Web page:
Learning More About Dogs with Mast Cell Tumors
Learning that your precious pet has a form of cancer can be overwhelming. For many of us, our dogs are a much-loved member of our family. They love us unconditionally and they become a valued part of our daily lives. The statistics are not encouraging as they suggest that one out of every three dogs will get cancer. No one wants our dogs to have mast cell tumors, so let’s become informed about this particular type of cancer in dogs.
However, the prognosis for dogs with mast cell tumors can be quite good, so it’s best to stay calm, do some research, ask questions and follow the advice of your Vet.
My gorgeous and treasured companion, Sadie, a Rhodesian Ridgeback, developed mast cell tumors just before she turned eleven. Her first few tumors were small and innocuous but later on, she developed a faster-growing tumor on her back which would bleed at intervals.
Mast Cell tumors (MCT) are the cancer of a type of blood cell and they are the most common malignant skin tumor in dogs, although they can also affect other areas in the body. As much as 20% of skin masses in dogs could be MCTs. They can range in severity from the very low-grade tumors to the more ominous higher-grade tumors that are more likely to spread or metastasize.
The good news for dogs with mast cell tumors is that with early detection, many of the tumors, especially the lower grade ones can be successfully treated. For Sadie, the suggested treatment was to remove all tumors surgically even though she was already twelve years old. The surgery was considered risky because of her age but she pulled through with her usual confidence, surprising the Vet with her energy after the surgery.
Chemotherapy was the suggested follow up to the surgery, but at her age, my decision was not to put her through any more than the surgery. While chemotherapy in dogs can use the same drugs as in human chemotherapy most dogs do not develop severe side effects. So, don’t be afraid of that option. Often dogs that do have side effects can have these managed, so they don’t impact their quality of life.
At any rate, Sadie lived happily to the grand old age of fourteen with her trademark enduring determination and sturdiness that belied her age. The average life span of a ridgeback is ten to twelve years of age, so she had a long life.
After going through this with Sadie, I wanted to look forward and become more informed about Mast Cell Cancer in dogs so that I would be able to possibly avoid it or at the very least see it early.
What causes Mast Cell Tumors in dogs?
There is no easy answer to what may cause a dog to develop MCT’s. The exact cause is not yet known but it’s believed that the development of MCTs may be the result of a combination of factors, most of which are beyond the control of owners, such as hereditary or environmental factors. It is widely believed that there are genetic mutations that could be involved in MCTs.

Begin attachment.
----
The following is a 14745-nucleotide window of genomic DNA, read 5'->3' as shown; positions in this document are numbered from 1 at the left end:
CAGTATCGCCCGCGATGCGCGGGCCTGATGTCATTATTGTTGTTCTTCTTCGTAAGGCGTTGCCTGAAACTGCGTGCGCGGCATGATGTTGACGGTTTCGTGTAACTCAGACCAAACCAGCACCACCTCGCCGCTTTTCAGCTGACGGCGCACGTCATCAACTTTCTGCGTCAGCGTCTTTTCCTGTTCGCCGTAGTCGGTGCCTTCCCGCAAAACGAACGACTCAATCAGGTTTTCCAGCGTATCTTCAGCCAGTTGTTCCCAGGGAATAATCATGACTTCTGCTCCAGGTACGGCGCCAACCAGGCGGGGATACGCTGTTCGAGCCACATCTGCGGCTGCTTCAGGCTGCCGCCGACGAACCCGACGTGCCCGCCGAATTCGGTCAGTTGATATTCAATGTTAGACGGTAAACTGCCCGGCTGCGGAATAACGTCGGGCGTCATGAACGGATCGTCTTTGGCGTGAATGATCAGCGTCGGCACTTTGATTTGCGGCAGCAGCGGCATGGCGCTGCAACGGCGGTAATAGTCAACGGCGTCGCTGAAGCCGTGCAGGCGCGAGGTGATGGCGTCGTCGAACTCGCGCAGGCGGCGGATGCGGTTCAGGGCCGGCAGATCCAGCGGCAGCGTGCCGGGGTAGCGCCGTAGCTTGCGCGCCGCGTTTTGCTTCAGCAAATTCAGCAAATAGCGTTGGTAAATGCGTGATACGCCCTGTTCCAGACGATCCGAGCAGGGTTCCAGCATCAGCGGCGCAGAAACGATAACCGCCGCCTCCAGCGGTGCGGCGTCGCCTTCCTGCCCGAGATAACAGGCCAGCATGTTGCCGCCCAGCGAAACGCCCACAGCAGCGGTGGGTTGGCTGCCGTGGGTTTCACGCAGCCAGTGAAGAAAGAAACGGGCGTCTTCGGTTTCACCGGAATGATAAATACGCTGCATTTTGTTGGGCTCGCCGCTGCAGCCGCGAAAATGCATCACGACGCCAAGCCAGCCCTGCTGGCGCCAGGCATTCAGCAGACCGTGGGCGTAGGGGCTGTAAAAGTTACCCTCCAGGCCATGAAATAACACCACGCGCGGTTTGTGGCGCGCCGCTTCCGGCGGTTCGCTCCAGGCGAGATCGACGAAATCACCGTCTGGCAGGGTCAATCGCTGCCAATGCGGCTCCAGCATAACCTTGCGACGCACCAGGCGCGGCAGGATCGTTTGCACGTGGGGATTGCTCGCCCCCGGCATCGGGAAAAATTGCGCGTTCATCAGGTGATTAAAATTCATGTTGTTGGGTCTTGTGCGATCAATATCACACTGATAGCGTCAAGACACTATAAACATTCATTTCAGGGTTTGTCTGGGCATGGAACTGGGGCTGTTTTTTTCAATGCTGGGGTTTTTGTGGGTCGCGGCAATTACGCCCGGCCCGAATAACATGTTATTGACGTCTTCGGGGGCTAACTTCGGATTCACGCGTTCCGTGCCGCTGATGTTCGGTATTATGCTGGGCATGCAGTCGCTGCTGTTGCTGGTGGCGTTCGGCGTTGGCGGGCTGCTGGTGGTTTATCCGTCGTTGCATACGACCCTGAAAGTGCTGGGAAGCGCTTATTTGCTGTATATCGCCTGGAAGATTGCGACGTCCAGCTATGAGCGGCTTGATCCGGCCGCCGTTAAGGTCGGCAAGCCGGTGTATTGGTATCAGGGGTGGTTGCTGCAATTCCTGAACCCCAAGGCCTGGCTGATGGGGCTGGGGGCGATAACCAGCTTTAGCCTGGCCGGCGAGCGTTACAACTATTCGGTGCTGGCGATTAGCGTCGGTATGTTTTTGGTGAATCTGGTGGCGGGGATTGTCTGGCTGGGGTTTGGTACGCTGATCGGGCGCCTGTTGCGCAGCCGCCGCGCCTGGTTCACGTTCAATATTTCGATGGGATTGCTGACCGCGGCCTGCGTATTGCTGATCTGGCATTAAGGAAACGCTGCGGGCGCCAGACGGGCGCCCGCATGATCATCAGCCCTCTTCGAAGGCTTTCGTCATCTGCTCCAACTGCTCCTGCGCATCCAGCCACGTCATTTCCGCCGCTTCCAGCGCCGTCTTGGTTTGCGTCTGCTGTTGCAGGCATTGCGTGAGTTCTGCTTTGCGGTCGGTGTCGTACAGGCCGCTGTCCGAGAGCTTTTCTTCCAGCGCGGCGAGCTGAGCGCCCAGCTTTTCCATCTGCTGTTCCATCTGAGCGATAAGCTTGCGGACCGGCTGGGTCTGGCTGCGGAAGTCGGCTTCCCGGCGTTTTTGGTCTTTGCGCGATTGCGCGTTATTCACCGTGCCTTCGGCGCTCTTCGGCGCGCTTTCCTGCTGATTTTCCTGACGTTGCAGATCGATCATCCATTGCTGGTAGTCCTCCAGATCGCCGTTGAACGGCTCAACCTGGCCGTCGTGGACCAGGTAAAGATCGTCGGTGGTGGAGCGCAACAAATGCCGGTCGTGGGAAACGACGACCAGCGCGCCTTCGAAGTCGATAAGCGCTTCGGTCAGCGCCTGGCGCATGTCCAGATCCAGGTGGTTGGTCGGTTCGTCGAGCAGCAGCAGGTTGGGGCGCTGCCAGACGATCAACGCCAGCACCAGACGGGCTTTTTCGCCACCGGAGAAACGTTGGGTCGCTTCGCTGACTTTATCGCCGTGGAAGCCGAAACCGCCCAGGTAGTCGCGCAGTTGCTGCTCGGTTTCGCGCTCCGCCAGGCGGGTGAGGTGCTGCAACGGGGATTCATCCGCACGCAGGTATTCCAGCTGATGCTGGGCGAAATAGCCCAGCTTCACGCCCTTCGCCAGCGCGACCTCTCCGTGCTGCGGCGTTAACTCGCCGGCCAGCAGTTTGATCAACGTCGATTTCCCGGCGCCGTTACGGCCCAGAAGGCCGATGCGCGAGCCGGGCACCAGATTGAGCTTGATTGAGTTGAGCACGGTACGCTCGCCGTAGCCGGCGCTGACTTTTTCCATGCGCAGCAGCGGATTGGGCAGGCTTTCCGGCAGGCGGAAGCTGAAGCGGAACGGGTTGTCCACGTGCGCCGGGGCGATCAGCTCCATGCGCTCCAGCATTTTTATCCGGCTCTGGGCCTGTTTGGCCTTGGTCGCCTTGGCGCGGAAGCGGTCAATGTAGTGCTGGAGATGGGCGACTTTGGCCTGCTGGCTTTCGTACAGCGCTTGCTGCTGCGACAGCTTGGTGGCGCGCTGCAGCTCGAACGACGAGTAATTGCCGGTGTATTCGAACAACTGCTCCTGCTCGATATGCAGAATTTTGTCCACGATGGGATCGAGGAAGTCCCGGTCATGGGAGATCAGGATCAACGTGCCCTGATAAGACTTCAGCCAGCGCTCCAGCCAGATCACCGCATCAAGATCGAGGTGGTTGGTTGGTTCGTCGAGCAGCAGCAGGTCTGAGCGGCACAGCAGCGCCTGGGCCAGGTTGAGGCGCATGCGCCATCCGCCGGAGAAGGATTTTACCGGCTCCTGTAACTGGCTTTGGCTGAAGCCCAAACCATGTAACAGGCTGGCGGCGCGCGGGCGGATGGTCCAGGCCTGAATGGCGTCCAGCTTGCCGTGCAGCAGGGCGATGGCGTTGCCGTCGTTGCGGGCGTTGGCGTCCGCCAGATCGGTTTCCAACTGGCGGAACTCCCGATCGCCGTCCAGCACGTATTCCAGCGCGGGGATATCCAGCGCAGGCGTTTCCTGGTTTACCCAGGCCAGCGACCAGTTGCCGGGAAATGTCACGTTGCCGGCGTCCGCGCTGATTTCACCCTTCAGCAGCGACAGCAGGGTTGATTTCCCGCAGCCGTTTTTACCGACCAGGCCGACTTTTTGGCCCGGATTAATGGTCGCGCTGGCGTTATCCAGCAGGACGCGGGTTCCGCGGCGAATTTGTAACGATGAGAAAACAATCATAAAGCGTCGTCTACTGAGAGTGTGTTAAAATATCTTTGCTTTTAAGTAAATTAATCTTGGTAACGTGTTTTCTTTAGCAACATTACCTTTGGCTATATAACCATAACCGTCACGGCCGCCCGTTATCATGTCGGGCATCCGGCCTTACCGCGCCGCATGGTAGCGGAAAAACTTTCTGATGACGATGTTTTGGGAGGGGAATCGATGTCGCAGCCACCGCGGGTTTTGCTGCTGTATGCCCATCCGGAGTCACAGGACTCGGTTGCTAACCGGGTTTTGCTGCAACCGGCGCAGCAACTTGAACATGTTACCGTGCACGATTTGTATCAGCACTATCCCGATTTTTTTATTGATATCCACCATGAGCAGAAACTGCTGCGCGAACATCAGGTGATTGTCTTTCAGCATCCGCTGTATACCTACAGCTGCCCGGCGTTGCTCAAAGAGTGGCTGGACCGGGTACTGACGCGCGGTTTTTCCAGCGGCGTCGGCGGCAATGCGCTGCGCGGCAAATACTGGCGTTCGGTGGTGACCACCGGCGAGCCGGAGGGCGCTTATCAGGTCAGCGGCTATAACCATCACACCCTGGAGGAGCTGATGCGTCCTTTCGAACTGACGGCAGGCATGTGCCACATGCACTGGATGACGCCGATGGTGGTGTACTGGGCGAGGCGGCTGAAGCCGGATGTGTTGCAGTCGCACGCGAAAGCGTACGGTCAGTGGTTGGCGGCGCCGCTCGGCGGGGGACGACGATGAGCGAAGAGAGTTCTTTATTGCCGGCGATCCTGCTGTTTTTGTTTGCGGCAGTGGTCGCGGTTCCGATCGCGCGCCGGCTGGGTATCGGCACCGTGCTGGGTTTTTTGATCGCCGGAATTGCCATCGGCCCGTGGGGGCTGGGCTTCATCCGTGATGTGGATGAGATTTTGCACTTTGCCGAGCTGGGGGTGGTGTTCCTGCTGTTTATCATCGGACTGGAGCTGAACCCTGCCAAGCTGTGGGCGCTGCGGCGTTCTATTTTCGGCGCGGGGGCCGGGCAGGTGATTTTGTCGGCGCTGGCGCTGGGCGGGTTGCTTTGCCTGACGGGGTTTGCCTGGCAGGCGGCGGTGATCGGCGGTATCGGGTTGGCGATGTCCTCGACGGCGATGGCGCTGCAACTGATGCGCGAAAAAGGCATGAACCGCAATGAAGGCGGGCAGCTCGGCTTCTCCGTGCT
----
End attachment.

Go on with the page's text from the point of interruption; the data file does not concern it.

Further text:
Do MCTs affect all breeds of dogs?
Some breeds are pre-disposed to MCTs suggesting that owners of these varieties should be on the look-out for any unusual masses or lumps all the time. The breeds that may be more susceptible are: Beagles, Shar Peis, Boston Terriers, English Bulldogs, Pugs, Labrador, Cocker Spaniels, Schnauzers, Staffordshire Bull Terriers, Rhodesian Ridgebacks, Golden Retrievers, Weimaraners and Boxers.
Research also shows that although these breeds may have the highest incidence, they are also more likely to have lower grade tumors while older mixed breeds are more likely to have higher-grade tumors.
How to prevent Mast Cell Tumors in dogs
There is some evidence to suggest that overweight dogs are more likely to develop MCTs as is the case with many other health conditions. Therefore, it is recommended to keep your pet at a healthy weight with a healthy diet and exercise.
Symptoms of Mast Cell Tumors
This is where it gets tricky! Sometimes the only symptom may be a mass or lump, while in other cases the mast cells may cause other symptoms if they release histamine. This can lead to vomiting, diarrhea, skin redness, swelling or loss of appetite.
If, unfortunately, the cancer has reached an advanced stage, and has already spread to other organs then dogs with mast cell tumors may also suffer from internal hemorrhage or fluid accumulation. This could lead to depression and lethargy, pale gums or even rapid breathing.
Symptoms can differ. In the case of my Sadie, she reached an advanced stage with obvious fluid accumulation (in one of her legs) but she never lost her appetite. She definitely wasn’t depressed, and she was the undisputed leader of my large fur family till the end!
Be Vigilant as Early Detection is Key
As dog owners, we can do our part by being vigilant. Regular checks could be crucial in identifying any unusual masses or lumps. Vets recommend running your hands over your pet’s body, feeling for any irregularities on the surface of the skin and visually checking all areas from their face to the underside of their paws. Additionally, take note of any change in fur direction or any unusual swelling or redness as these are often signs in dogs with mast cell tumors. The National Canine Cancer Foundation has developed a useful guide, based on valuable input from Vets, outlining how to “Check Your Dog”. A good way to remember to check is to have a specific date like the 14th of every month.
Experts agree that older pets are more at risk for MCTs so it may be safe to assume that
if your dog is older and of mixed breed or one of the susceptible breeds you should be even more attentive to the possible symptoms. Discovery of early warning signs should prompt a trip to the Vet for a quick diagnosis and a treatment plan.
Dogs with mast cell tumors can still live a long and happy life in many cases as proven in my experience with my stubborn but “oh so lovable” ridgeback, Sadie.
Links to related information:
Canine Cancer Library: Mast Cell Cancer